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The Mirror found multiple online pharmacies alleging to be based in Canada — but that say they can’t deliver drugs to Canadians, for unexplained reasons — selling ivermectin without a prescription in both pill form and in paste or injectable forms meant for animals. Some sites required a prescription for hydroxychloroquine
None of the sites met the standards of LegitScript, a website that helps consumers determine if an online pharmacy is a legitimate pharmacy or not.
The American Medical Association, the American Pharmacists Association and the American Society of Health-System Pharmacists have all come out in opposition to prescribing ivermectin for COVID-19 outside of a clinical trial.
Ivermectin has not been approved by the Food and Drug Administration to treat COVID-19. It is primarily used for treating parasitic worms and is not an antiviral drug. One form of the medication that is approved by the FDA is used for treating people with intestinal diseases and roundworms.
The lack of FDA approval means Arizona won’t authorize its use, state health officials have said.
In Arizona, the drug’s rise in popularity last year led to an increase in calls to poison control centers with one person even being hospitalized. People refusing to take the safe and free vaccines even did desperate things to try to get their hands on ivermectin
“Pharmacists cannot prescribe ivermectin or hydroxychloroquine,” Bernstein said. “If they receive a prescription for these or other products for off-label use, they can use their professional judgement in deciding whether to dispense it to a patient.”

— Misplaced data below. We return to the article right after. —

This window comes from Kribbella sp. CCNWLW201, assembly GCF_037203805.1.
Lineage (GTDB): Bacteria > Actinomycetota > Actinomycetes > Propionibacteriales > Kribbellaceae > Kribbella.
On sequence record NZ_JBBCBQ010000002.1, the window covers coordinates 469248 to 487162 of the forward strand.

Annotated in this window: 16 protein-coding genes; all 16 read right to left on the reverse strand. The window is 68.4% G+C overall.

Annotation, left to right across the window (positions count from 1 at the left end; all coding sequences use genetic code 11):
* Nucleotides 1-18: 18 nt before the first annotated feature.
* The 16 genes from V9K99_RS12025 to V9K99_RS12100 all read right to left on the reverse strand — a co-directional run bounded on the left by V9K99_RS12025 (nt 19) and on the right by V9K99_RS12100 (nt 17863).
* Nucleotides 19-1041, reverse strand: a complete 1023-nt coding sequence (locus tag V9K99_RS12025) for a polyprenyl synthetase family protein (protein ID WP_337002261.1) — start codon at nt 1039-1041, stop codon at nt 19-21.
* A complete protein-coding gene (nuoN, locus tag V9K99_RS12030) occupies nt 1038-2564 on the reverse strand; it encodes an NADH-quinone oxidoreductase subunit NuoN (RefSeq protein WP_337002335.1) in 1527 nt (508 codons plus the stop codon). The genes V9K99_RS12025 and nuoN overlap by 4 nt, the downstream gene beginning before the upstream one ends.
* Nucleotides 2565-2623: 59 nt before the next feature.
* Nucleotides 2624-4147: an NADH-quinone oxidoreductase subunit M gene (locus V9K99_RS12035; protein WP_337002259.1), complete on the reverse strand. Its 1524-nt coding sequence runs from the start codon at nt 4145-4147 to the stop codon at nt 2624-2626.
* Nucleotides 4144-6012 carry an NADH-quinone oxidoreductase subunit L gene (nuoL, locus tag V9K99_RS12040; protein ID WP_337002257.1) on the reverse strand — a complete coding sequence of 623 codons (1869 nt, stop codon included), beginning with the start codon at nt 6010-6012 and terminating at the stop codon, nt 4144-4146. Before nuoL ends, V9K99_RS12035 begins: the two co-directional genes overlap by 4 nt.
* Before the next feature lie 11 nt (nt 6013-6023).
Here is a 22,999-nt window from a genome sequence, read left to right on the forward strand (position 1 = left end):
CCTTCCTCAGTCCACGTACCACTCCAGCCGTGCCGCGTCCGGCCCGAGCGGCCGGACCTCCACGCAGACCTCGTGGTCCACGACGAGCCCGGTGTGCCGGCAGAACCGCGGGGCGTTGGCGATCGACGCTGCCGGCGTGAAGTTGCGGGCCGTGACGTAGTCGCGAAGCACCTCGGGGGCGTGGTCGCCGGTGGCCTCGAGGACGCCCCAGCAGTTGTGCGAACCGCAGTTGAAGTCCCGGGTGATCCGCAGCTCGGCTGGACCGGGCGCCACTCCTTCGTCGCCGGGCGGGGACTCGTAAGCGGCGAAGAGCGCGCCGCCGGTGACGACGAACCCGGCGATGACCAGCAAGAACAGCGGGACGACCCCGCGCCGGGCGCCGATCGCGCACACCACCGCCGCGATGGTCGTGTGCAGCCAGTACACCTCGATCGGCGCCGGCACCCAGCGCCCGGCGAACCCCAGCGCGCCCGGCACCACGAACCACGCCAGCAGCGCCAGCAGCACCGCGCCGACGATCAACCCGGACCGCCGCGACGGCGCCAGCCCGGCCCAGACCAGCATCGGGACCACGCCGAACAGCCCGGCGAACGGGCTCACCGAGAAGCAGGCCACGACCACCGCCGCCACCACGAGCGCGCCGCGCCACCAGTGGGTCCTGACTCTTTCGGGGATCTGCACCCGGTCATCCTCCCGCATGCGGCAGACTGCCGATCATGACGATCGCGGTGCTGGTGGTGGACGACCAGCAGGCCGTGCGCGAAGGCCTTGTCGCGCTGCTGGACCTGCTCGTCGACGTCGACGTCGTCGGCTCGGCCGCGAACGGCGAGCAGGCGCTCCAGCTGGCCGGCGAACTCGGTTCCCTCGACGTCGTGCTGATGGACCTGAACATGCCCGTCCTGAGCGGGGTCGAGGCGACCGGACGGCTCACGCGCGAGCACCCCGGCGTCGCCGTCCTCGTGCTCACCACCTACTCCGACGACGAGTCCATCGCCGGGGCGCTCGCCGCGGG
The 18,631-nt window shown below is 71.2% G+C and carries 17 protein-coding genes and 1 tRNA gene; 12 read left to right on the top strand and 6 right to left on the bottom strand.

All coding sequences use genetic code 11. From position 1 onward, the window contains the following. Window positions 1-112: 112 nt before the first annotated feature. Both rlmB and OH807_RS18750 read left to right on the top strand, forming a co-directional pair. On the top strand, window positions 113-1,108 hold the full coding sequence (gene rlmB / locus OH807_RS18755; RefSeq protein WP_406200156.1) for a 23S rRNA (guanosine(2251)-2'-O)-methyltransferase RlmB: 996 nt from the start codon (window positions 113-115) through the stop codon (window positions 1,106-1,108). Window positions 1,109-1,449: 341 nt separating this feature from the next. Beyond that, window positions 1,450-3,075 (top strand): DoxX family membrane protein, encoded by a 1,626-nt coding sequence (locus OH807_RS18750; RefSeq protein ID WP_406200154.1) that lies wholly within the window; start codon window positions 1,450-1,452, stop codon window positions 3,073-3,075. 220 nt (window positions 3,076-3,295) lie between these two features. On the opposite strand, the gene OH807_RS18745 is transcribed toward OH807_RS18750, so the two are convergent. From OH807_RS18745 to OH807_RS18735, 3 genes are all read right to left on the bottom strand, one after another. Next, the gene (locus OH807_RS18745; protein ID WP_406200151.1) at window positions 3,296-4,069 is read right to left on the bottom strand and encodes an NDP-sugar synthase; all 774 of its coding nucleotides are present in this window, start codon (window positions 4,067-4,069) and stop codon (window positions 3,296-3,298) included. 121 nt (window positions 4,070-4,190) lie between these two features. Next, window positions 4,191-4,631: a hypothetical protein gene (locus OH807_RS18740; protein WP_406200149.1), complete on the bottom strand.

In Burges’ letter, she is asking the AG to see if pharmacists in the state can be punished for prescribing or not prescribing the medication by the pharmacy board or the medical board.
Nebraska’s Republican attorney general opined in October that if doctors and patients in that state both consented to the off-label treatments for COVID-19 and don’t engage in misconduct, then no disciplinary action can be taken and doctors can prescribe the medications.
However, both medications are hard to come by.
“In the case of ivermectin, not a lot of pharmacies carry this, anyway,” Bernstein said. “For hydroxychloroquine, pharmacies are ensuring that they have it for patients with diseases where there is evidence that it works, such as arthritis and lupus.”
This has led many to turn to compounding pharmacies to get their prescriptions for ivermectin filled.
Compounding pharmacies came under fire in 2012 when one in Michigan was connected to a meningitis outbreak that killed more than 100 people and infected more than 750 across 23 states.
The outbreak resulted in the passage of the Drug Quality and Security Act of 2013, which created “outsourcing facilities” for compounding pharmacies to get certain drugs in bulk. However, certain problems still remain.
Arizona is one of only 22 states that conducts routine inspections of compounding pharmacies and requires certain sterile conditions in facilities where medications are made. In Texas, more than 60 people lost all or some of their eyesight due to a contaminated steroid injection.
There is largely no federal regulation on compound pharmacies and regulation is mostly left to state entities like the Arizona State Board of Pharmacy.
***CORRECTION: This story incorrectly identified Judy Burges as a state senator from Sun City West. Although she previously served in the state Senate while living in Sun City West, she is currently a state representative who is registered to vote in Skull Valley. The story and the headline have been corrected.